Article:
By Kelly Griese
Wednesday, January 15, 2020
Let’s face it, we are emotional spenders. Few of us are able to make purely logical financial decisions. Instead, we spend based on how we feel, and our feelings are impacted by a lot of internal and external forces. If our relationship with money was a Facebook status, it would be listed as “it’s complicated.” And to make matters more complicated, our financial behavior is set at an earlier age than most of us realize.
According to a study from Cambridge University, not only are kids able to grasp basic money concepts as early as age 3, but money habits are set as young as age 7. By the time we reach the age of making major financial decisions, we’re already firmly set in our ways. And that’s why it’s okay if you’re struggling to change. Improving our financial behavior is hard, and it takes much more than some facts and figures on a spreadsheet to make changes.
Pay Yourself First
So how do we begin? Well, I like to start with some of the best financial advice I’ve ever heard: PAY YOURSELF FIRST! When faced with a financial decision, repeat those three words in your head. Each time you buy something new and exciting, you are paying someone else. You are giving them money in exchange for the latest gadget you crave.
Paying YOURSELF means setting aside money for YOUR future. This requires discipline. It also requires you to think beyond your need for immediate gratification. If you find yourself frequently tempted into making impulse buys, look for ways to remind yourself of the things you want months or even years from now. Do you want a new car? What about an awesome vacation? Retirement?
Spending that money now can make us feel good in the short term (remember, we spend with our feelings), but in a few years, when we really want/need something big, the money won’t be there. If you’re still working when you’re in your 80s, you may regret not paying yourself first.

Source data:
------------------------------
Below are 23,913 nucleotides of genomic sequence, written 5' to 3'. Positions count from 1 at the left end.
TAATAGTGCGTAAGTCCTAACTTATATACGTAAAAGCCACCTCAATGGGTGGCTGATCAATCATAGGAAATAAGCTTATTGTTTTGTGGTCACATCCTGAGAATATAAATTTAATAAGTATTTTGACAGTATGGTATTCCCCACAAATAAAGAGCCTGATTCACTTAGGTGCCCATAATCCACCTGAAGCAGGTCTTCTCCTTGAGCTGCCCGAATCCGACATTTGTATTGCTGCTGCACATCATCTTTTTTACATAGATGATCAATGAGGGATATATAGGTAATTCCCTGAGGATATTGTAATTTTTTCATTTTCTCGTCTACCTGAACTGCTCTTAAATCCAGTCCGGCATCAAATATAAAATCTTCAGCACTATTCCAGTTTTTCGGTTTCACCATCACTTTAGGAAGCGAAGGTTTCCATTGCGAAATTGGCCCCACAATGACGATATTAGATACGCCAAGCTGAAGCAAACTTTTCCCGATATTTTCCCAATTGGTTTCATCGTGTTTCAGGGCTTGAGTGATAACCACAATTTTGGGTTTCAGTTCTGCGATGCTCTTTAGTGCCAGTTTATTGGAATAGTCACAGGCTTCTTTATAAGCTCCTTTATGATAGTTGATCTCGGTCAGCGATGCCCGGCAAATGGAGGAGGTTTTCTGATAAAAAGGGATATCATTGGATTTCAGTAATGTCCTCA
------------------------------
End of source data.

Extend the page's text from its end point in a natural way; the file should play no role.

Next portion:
Now let’s talk about some of those intangible things that influence our emotional spending. Things like values. Values are qualities or standards people consider to be worthwhile or desirable. These are the basic and fundamental beliefs that guide or motivate our attitudes and actions. Examples include: accomplishment, community, entertainment, generosity, and so on. You may possess some of these values or different ones. Take a moment to think about what you truly value and write it down. Better yet, prioritize your values. When I give financial fitness presentations, I provide folks with a worksheet, so feel free to print a copy for yourself.
Now let’s talk about goals. Goals are the specific plans or purposes we have in life. Short-term goals can be accomplished in a few weeks, months, or even a year. Examples include setting up a savings account and using it, building an emergency fund, or saving for a family vacation. Long-term goals require more planning and saving, and they are often not realized for many years. Popular long-term goals include homeownership, a college education, or a comfortable retirement.
Unfortunately, goals are somewhat meaningless without a plan to achieve them. That’s why I encourage you to create SMART goals. SMART is an acronym.